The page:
This is a Guest Post by Rodlie Ortiz.
According to Wikipedia a wiki is a “website that allows the easy creation and editing of a large number interlinked web pages via a web browser…”
So just what Wikipedia is to the encyclopedia world, this wiki is a centralized, user-driven resource for helping to address the issues of homelessness in Tampa Bay.
Through the creation of Wikia, anyone can go and start their own similar wiki for anything.
I believe this is the highest and primary role of any technologist: to make it easy and simple for people to participate and contribute towards a vision.
Read more after the jump…
Jimmy Wales has done this by creating a technology (Wikia) by which people can easily add or edit information on the page. I think that’s why Wikipedia has flourished as it has, because he made it easy for people to add and edit articles. He made it very simple to unleash the knowledge of the world in a centralized place.
Another company that has done this well is Charity Water. Charity Water brings safe drinking water to people in developing nations through various projects. I’ve been impressed with them as well because they make it really easy to contribute through their MyCharity Water section.
I’ve seen guys like our own John Saddington (*Please consider giving! : Editor) or Jack Dorsey (Co-founder of Twitter) challenge people to contribute to helping to build a water well in various countries. What do I have to do if I want to contribute? I just have to click on a link, which they may share through twitter, and it leads me to contribute as little as $1 towards the water project. Because Charity Water has made it so simple, I’ve been able to contribute.
I compare this to organizations like Hope International. If you were at the Catalyst Conference this past October, you noticed that they launched a special project through Never Ending Hope, in which they gave $10 in cash to every single attendee. The goal was that every person would take those $10, reach out to their friends to raise $100, and then help to give a micro-loan to someone in a developing nation.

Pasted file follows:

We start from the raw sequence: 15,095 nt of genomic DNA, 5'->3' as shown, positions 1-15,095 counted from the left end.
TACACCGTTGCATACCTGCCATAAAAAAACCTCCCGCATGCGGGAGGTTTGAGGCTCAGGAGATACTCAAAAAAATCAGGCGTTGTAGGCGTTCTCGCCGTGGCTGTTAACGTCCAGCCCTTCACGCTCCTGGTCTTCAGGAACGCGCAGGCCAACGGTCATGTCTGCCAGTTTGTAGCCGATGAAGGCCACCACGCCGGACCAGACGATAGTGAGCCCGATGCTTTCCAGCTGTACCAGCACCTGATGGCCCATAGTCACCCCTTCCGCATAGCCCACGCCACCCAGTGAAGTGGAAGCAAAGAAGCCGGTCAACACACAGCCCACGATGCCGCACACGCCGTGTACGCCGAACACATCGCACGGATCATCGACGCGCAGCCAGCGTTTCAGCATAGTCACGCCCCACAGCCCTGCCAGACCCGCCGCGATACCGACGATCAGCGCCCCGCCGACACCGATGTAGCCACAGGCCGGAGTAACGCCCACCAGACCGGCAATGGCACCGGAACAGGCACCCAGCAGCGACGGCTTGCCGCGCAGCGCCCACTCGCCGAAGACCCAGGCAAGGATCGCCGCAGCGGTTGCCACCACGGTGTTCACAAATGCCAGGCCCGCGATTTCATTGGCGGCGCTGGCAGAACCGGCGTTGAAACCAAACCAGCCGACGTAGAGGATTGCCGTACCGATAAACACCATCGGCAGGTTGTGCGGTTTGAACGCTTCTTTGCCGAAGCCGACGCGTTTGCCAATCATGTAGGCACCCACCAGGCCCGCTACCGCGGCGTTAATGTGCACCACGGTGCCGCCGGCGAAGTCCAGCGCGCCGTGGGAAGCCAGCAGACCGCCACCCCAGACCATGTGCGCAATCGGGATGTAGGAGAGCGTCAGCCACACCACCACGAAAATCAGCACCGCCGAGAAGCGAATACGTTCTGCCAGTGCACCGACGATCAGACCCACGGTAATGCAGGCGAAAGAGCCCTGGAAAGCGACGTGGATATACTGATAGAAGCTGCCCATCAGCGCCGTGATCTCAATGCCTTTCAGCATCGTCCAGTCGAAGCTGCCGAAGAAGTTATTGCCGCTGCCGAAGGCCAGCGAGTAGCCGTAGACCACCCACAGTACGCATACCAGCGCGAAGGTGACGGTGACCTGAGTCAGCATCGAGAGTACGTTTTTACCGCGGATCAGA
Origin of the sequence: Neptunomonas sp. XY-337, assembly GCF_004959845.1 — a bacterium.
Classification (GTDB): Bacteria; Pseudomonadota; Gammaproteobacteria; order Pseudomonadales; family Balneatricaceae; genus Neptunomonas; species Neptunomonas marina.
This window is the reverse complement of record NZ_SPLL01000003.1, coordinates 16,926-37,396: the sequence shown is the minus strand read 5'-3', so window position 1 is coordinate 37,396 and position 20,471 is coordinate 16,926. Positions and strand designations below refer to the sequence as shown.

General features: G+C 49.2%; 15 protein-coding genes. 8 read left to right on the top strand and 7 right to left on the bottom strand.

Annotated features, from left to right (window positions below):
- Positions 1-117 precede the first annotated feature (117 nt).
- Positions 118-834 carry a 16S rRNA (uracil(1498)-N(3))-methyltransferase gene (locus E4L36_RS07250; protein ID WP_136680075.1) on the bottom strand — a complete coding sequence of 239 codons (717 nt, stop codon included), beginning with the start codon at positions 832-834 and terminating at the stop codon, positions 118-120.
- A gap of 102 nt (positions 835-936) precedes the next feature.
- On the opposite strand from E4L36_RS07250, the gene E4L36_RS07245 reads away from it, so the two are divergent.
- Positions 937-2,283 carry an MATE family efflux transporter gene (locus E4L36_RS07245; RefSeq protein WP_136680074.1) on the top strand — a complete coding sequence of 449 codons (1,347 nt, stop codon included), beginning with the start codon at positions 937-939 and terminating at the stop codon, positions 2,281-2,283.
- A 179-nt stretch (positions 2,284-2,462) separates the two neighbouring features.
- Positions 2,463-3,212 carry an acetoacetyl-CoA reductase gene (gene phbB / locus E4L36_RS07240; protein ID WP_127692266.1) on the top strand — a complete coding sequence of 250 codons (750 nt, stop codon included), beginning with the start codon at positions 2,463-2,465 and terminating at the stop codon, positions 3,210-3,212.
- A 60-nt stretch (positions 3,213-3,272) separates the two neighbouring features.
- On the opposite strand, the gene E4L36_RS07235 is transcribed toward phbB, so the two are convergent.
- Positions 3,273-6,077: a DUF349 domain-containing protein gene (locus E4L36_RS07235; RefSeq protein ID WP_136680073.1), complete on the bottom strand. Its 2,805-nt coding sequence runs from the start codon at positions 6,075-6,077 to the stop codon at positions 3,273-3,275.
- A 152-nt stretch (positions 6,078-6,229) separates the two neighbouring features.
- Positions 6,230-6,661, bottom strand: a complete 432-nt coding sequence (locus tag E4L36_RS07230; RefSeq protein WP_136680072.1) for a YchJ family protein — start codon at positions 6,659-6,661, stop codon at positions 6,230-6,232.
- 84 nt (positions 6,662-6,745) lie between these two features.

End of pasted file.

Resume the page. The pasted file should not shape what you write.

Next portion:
On paper this is a genius opportunity and plan. In reality, though, there was a big mistake.
They didn’t make it easy for someone to raise those $100. I had to physically go around and collect cash from my friends and then go online and do whatever. But they lost me at the first step. I still have that envelope with the $10 in cash.
Instead, what if they would have made it possible for me to create an account on the site, and then give me the opportunity to send a special link through Twitter or Facebook in which people can click and easily contribute? If they would have made this easier, someone burgeoning entrepreneur would have their $100 micro loan right now.
This same principle applies to every organization or system that is seeking funds, volunteers, etc. It’s not that people don’t want to help and contribute. It’s that we don’t often make it simple and easy for them to do so.
So here’s my challenge to all the leaders and technologists out there. Go through all the systems you have in place and ask yourself this one question: How much distance is there between my vision and the ability of others to contribute to it? Because if it’s more than one or two clicks or steps, you’re seriously limiting the ability of people to contribute.
And that’s where technology steps in (and us, the technologists, that help make it happen).
[Image from Charity: Water]